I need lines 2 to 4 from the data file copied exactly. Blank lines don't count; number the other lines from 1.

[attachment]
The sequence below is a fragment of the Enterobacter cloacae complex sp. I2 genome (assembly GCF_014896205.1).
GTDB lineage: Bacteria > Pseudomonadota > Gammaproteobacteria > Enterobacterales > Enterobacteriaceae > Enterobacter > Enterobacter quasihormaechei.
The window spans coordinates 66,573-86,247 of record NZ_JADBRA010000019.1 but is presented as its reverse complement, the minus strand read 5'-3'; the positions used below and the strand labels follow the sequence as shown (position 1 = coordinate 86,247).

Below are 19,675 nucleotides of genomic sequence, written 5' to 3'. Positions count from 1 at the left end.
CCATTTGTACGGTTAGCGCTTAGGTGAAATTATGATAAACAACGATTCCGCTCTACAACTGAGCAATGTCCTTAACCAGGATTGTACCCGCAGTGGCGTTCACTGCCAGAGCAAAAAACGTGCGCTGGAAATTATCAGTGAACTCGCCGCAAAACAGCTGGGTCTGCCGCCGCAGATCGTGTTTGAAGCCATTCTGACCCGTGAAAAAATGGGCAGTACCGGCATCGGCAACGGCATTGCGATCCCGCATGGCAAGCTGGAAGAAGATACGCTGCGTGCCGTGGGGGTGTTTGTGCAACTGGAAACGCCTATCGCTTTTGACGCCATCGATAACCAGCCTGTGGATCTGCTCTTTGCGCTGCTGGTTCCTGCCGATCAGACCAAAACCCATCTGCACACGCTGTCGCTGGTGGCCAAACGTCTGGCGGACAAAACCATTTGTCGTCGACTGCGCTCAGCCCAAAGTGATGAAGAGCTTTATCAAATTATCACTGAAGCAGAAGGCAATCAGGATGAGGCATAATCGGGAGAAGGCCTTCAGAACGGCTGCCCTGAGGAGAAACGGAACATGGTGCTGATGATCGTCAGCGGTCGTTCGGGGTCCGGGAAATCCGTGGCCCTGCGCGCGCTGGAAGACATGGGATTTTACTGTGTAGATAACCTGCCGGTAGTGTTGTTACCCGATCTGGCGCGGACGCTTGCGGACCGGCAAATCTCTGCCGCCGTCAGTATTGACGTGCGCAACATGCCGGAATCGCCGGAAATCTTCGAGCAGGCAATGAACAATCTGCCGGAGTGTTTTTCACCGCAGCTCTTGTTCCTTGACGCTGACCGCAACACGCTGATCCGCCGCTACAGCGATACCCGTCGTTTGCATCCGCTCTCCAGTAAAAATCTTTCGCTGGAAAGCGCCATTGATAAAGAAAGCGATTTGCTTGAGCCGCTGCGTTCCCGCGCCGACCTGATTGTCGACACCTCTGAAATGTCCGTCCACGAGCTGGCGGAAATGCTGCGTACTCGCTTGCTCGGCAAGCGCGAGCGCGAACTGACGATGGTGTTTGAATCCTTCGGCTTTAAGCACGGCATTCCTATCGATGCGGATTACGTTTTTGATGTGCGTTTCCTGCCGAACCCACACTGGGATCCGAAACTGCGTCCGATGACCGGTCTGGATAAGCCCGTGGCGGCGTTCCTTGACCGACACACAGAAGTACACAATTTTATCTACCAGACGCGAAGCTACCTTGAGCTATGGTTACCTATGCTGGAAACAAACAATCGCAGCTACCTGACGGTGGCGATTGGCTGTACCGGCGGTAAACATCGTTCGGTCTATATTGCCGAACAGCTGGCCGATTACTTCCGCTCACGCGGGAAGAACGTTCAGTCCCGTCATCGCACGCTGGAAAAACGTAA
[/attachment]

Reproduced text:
GTDB lineage: Bacteria > Pseudomonadota > Gammaproteobacteria > Enterobacterales > Enterobacteriaceae > Enterobacter > Enterobacter quasihormaechei.
The window spans coordinates 66,573-86,247 of record NZ_JADBRA010000019.1 but is presented as its reverse complement, the minus strand read 5'-3'; the positions used below and the strand labels follow the sequence as shown (position 1 = coordinate 86,247).

Below are 19,675 nucleotides of genomic sequence, written 5' to 3'. Positions count from 1 at the left end.